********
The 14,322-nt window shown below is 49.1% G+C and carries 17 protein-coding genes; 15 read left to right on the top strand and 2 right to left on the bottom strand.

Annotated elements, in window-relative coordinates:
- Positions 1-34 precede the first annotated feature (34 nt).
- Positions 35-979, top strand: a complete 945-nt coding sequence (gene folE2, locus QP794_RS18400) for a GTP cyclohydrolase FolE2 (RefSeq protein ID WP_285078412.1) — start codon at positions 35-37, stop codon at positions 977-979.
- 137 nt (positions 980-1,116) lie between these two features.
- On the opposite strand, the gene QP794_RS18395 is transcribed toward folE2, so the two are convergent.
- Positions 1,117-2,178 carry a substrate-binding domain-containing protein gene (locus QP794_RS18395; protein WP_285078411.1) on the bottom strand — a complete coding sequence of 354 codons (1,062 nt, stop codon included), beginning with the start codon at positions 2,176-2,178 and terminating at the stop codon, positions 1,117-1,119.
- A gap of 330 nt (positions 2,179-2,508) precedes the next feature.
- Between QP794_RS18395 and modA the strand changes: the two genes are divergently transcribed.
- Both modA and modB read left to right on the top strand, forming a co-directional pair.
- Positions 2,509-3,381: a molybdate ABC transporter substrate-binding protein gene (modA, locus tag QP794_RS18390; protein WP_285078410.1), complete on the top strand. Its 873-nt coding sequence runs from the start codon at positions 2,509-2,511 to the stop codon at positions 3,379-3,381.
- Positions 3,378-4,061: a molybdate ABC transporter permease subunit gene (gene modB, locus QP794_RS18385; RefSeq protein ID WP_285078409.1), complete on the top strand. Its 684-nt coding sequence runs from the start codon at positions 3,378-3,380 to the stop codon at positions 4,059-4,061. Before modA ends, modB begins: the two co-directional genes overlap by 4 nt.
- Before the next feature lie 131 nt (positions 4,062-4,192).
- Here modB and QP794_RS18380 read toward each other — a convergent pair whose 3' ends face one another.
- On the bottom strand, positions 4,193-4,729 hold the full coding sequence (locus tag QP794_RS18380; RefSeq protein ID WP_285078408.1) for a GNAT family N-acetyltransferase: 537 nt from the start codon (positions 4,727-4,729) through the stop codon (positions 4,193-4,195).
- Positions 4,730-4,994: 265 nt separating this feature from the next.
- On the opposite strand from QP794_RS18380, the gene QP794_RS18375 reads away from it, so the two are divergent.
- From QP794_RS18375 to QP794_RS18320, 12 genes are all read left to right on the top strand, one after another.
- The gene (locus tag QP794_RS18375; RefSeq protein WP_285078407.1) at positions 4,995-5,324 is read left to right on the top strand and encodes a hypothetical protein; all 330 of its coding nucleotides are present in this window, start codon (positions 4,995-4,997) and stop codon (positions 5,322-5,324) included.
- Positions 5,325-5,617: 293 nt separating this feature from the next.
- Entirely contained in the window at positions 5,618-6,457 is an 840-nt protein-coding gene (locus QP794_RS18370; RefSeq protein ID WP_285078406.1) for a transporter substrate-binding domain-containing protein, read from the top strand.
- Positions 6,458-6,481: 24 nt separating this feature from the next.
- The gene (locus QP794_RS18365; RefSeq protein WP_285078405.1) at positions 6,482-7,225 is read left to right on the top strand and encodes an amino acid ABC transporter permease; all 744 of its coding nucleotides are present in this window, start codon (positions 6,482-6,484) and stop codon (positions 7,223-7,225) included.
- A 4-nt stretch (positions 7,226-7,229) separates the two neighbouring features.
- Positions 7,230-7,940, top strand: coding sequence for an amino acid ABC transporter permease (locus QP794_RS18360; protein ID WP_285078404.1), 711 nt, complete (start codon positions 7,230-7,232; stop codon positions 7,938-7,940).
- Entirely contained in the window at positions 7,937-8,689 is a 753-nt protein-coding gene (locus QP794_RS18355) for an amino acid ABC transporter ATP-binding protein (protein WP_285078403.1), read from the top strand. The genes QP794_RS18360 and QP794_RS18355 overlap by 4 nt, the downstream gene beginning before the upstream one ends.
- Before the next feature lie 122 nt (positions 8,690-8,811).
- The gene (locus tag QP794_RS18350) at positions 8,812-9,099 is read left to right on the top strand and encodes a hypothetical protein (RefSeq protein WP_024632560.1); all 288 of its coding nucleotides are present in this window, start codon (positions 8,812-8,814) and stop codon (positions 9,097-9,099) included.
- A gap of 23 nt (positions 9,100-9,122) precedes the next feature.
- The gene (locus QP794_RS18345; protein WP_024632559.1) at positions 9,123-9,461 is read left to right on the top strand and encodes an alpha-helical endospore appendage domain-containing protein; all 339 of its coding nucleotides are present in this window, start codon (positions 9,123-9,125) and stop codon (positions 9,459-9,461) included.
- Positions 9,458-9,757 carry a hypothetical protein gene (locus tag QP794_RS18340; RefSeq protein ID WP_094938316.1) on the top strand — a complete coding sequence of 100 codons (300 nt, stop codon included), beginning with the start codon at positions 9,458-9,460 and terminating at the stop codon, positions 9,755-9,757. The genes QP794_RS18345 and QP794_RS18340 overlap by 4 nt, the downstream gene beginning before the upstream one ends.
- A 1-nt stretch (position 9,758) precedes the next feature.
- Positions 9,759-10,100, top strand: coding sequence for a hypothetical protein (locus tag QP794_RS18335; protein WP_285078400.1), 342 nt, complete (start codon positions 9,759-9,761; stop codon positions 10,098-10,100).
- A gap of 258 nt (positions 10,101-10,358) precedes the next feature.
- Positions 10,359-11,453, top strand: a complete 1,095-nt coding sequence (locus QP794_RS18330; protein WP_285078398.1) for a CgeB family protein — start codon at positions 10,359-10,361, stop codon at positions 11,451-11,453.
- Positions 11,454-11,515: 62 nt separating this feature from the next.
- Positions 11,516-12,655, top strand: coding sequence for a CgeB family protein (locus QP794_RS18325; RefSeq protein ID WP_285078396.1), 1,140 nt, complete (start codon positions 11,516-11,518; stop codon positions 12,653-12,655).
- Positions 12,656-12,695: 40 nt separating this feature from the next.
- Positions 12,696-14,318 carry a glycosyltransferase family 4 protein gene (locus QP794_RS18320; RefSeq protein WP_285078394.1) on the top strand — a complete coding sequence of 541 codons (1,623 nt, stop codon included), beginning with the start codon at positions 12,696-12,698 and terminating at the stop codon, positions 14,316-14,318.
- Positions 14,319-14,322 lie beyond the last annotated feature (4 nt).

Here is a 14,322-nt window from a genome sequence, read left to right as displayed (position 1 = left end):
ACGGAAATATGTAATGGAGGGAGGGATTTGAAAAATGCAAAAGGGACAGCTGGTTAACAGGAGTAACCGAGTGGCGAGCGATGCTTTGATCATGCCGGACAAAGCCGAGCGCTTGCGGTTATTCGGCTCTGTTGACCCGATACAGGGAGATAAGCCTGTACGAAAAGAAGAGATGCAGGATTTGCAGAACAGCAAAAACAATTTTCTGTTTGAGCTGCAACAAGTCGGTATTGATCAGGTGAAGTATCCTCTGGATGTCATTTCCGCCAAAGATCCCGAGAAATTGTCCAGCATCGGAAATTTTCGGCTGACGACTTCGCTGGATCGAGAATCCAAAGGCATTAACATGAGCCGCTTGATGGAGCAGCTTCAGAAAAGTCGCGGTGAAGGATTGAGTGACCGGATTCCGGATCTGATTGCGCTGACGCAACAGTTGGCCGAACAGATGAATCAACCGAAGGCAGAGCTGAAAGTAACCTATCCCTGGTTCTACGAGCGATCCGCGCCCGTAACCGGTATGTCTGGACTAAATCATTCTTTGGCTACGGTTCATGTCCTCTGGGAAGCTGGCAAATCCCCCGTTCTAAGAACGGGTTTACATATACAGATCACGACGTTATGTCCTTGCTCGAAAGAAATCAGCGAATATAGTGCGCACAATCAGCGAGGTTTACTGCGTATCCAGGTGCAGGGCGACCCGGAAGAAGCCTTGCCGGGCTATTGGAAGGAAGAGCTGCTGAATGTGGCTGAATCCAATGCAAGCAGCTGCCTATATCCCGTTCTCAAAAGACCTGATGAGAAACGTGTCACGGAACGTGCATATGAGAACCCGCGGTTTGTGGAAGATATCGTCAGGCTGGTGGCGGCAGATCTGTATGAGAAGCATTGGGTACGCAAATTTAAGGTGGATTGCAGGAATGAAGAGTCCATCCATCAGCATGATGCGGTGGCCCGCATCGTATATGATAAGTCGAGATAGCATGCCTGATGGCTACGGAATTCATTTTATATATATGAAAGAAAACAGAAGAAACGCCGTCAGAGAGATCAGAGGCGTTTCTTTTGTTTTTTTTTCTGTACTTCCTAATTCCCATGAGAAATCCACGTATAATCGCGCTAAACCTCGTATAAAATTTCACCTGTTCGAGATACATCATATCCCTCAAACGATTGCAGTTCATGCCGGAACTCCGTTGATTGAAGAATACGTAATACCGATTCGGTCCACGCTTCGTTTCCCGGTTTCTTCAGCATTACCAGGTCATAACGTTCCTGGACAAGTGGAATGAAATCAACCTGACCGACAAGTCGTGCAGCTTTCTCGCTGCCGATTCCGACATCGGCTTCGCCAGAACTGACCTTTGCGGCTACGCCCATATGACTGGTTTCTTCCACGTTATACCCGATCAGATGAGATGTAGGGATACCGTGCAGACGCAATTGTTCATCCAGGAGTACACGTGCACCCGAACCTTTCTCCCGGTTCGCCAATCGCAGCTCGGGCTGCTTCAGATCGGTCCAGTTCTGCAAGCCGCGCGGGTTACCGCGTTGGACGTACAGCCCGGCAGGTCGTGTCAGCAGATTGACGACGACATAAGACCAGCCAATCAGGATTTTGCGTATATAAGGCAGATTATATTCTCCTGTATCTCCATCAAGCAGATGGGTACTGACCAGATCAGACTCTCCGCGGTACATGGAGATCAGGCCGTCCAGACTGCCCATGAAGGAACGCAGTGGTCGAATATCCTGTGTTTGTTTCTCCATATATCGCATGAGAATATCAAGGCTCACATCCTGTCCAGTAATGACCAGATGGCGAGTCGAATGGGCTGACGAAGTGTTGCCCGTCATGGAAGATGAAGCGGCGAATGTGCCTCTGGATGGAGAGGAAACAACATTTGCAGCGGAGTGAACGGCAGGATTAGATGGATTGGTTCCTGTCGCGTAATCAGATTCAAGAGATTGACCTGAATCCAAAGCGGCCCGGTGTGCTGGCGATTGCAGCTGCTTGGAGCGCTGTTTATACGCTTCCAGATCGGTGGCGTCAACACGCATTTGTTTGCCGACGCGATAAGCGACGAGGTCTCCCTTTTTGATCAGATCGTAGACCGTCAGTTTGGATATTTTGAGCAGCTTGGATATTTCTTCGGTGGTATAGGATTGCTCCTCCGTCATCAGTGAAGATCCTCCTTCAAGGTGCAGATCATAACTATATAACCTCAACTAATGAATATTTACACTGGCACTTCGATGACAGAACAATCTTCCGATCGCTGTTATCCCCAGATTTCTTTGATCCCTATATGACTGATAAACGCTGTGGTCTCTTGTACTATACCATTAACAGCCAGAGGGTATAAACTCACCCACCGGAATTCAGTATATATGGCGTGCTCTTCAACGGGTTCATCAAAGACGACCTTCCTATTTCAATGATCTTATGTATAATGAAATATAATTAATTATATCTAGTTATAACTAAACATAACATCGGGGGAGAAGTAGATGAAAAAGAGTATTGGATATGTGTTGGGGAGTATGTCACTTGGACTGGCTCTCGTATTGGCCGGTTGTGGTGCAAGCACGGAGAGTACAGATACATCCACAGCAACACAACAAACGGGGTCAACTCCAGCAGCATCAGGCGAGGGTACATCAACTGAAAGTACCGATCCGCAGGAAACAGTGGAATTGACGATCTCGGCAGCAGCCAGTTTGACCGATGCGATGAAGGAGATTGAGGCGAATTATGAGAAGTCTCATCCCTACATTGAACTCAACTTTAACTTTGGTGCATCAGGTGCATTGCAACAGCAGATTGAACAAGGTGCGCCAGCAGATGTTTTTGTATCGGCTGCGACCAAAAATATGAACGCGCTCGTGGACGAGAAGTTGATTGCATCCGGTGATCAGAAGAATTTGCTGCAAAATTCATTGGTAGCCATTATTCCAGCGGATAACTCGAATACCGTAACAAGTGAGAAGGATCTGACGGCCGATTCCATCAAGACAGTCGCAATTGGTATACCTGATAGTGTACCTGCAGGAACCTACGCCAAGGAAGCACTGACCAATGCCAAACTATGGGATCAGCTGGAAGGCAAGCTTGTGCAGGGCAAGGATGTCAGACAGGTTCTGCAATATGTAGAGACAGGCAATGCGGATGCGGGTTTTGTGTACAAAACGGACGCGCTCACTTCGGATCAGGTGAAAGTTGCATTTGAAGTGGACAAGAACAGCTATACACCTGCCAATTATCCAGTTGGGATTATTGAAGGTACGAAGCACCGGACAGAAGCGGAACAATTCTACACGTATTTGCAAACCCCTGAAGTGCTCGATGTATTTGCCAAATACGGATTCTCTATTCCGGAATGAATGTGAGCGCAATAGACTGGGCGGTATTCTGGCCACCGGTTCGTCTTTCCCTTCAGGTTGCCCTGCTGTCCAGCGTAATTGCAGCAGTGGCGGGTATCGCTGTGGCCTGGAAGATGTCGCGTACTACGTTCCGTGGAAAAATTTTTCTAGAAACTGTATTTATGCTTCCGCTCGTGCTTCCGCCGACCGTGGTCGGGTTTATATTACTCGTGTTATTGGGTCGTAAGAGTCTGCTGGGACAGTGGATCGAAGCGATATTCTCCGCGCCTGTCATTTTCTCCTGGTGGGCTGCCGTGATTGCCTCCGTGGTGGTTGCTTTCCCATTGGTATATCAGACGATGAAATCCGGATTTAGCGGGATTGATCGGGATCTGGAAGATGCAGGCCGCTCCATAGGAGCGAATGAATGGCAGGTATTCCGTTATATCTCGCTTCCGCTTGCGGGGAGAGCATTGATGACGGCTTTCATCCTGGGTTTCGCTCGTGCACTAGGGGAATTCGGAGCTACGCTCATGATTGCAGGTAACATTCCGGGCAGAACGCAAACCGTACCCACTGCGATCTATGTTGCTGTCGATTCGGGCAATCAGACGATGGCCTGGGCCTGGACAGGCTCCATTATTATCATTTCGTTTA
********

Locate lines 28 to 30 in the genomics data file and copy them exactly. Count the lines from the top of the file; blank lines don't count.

- The gene (locus tag QP794_RS18350) at positions 8,812-9,099 is read left to right on the top strand and encodes a hypothetical protein (RefSeq protein WP_024632560.1); all 288 of its coding nucleotides are present in this window, start codon (positions 8,812-8,814) and stop codon (positions 9,097-9,099) included.
- A gap of 23 nt (positions 9,100-9,122) precedes the next feature.
- The gene (locus QP794_RS18345; protein WP_024632559.1) at positions 9,123-9,461 is read left to right on the top strand and encodes an alpha-helical endospore appendage domain-containing protein; all 339 of its coding nucleotides are present in this window, start codon (positions 9,123-9,125) and stop codon (positions 9,459-9,461) included.